This book was previously titled "Friends of Choice."
New school, new friends, hot football captain and an invite to a Friday night party could spell disaster. Karla trusts anyone who will befriend her. This is just the way she is. But should she really be so trustful?
Karla moves from her rural childhood home to the bustling city unwillingly when her parents lose their home to foreclosure. She makes new friends almost immediately. After they invite her to a party so she can go out on a date with the football captain, she convinces her parents to let her sleep over her newly made friend's house, Carol. Maybe she is a bit too trusting of these new friends of hers. She begins to have second thoughts about going to this party at the last minute. Maybe she shouldn't have been so trusting?
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This YA novel is about the loss of friendship when life takes you to different parts of the world. Karla's parents move her "a few towns away," though it feels more like just the other side of the mall. She leaves behind her three best friends and her school. Karla, like any teen, is not happy with moving away from everything she knows, but Dad has a better job in this new town. Karla can be a surly teen during this time and has problems in her relationship with mom, an alcoholic with a temper. Oddly, the moment the family pulls in the driveway of their new home Karla has a change of heart, or did that happen when she realized the mall was now within walking distance? Or was it when she laid eyes on her bedroom for the first time or the in-ground pool in the backyard. Point is, Karla's angst over moving, the loss of old friends and school disappear like they never mattered much. Karla finds she likes her new school and is accepted quickly therel. Karla instantly becomes best friends with Carol, the leader of the cool group of students (made up of the usual type: football players, cheerleaders, and any student that can provide something they need). Except for the short time that Karla's old friends visit, she spends most of her time with or around Carol. They eat lunch together, even though the other girls whisper (I think we are to think is about Karla). Karla goes to the mall, turning the other way when Carol shoplifts (an item Karla later wears to a party). The guy Karla likes only gives her attention or a smile when Carol tells him to. The entire world is at odds with all Kayla once knew yet she never really questions anything. At the climatic parents-are-away party Karla, all dressed up thanks to Carol and the shop-lifted item, takes her first drink only moments after entering the house, without pause, a bit odd for the child of an alcoholic. She then accepts the hand of the guy she likes and follows him to an upstairs bedroom, again without pause.. There he pretends to like her and proceeds to play baseball, hitting a home run over Karla's objections. Suddenly the door flies open and four more guys take a swing. This was all Carol's idea of revenge. What had Karla done to deserve this? She had the audacity to change schools. Seriously? Because Karla had gone to a rival high school she was slipped the date drug, not once but twice leading to an overdose. Revenge in the form of rape, which gets out of hand and becomes a gang rape. Seriously? And the ending? Where is it? Loose threads are everywhere making for a completely dissatisfying end. What was the author thinking leaving everything unfinished like this? For me book was difficult to stay with in the beginning. Those first few pages, until the actual move, are dry, without a hook to make the pages turn. Once the move occurred the pace picked up yet still dragged at times. The voice of the kids sounded the same. Everyone used the slang "'Kay" including the adults way too many times. The phrase became annoying. The ending was non-existent and immediately made me think the author was more interested in fishing for a sequel than finishing "book one." I do not know if I could read another Karla story; the character is not compelling. I do think everyone who reads this will want that missing ending and be frustrated to find it doesn't exist. NOTE: received from author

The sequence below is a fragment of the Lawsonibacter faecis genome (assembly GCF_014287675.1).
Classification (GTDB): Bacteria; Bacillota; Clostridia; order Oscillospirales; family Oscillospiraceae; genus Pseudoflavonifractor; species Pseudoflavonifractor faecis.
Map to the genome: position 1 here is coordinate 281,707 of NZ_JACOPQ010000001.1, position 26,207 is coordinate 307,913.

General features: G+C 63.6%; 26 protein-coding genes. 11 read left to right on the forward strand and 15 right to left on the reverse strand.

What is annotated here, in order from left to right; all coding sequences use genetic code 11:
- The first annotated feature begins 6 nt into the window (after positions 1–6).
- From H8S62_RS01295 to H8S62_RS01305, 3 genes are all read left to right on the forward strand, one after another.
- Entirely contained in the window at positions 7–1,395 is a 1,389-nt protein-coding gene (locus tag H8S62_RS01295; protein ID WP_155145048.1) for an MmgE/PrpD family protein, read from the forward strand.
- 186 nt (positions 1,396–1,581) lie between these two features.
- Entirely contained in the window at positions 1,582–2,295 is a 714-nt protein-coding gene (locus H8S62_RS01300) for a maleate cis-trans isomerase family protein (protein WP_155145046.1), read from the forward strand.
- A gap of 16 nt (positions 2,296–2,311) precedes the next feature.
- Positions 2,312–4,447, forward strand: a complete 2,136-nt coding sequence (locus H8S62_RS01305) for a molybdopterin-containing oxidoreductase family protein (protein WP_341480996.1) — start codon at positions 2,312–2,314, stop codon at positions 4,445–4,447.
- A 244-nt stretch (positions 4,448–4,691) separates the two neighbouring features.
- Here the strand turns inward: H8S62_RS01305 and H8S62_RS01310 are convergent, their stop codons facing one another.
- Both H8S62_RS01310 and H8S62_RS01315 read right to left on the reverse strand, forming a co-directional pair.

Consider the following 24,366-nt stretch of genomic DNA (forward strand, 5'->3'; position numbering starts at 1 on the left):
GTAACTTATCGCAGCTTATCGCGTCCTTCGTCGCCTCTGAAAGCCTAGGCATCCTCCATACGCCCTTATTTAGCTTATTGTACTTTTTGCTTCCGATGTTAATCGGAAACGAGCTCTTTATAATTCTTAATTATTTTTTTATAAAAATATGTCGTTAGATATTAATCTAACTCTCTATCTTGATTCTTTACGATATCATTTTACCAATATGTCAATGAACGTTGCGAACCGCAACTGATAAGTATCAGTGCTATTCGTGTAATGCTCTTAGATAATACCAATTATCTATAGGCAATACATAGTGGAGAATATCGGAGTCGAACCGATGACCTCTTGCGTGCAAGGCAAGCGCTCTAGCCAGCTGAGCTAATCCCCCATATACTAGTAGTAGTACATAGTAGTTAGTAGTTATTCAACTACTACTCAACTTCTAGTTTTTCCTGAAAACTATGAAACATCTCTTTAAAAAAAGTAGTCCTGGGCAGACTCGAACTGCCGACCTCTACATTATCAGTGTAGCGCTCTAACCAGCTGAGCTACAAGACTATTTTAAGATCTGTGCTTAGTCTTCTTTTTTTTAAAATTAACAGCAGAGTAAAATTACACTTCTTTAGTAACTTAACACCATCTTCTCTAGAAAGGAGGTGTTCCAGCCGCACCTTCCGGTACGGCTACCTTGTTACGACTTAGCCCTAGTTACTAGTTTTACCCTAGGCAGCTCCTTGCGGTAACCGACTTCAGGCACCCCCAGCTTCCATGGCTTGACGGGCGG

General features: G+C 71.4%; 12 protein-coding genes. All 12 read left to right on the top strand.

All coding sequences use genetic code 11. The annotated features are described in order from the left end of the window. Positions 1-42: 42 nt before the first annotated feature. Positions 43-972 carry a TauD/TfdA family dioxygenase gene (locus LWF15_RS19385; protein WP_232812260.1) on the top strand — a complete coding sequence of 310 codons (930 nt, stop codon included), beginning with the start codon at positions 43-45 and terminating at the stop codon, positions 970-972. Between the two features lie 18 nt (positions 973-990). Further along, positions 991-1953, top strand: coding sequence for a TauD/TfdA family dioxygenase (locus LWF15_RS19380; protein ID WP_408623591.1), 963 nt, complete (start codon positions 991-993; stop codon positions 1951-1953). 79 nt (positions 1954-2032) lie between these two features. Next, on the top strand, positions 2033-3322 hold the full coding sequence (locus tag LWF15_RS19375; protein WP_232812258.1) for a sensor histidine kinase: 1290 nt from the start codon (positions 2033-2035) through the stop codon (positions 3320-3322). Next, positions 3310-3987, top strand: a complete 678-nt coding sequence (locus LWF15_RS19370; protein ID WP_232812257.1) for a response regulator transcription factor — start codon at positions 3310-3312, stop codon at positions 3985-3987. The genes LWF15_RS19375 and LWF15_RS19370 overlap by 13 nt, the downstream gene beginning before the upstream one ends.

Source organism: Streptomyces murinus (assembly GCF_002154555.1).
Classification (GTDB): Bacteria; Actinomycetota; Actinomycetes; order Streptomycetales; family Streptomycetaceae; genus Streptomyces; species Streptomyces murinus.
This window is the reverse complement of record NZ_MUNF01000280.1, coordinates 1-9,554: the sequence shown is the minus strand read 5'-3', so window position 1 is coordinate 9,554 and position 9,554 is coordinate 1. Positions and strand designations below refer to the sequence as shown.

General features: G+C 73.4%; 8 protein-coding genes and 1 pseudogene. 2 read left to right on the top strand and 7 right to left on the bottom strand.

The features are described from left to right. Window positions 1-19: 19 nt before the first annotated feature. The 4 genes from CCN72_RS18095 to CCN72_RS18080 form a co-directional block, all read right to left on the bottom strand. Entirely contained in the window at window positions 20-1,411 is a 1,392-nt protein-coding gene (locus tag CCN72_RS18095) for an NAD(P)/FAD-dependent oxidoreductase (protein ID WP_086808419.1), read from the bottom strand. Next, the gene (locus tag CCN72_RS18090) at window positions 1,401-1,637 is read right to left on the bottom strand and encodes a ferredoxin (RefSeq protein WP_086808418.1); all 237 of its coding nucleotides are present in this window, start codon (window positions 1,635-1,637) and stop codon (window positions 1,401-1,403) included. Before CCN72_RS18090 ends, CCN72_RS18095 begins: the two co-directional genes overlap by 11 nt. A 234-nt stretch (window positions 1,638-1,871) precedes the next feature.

This book is an excellent read for troubled teens.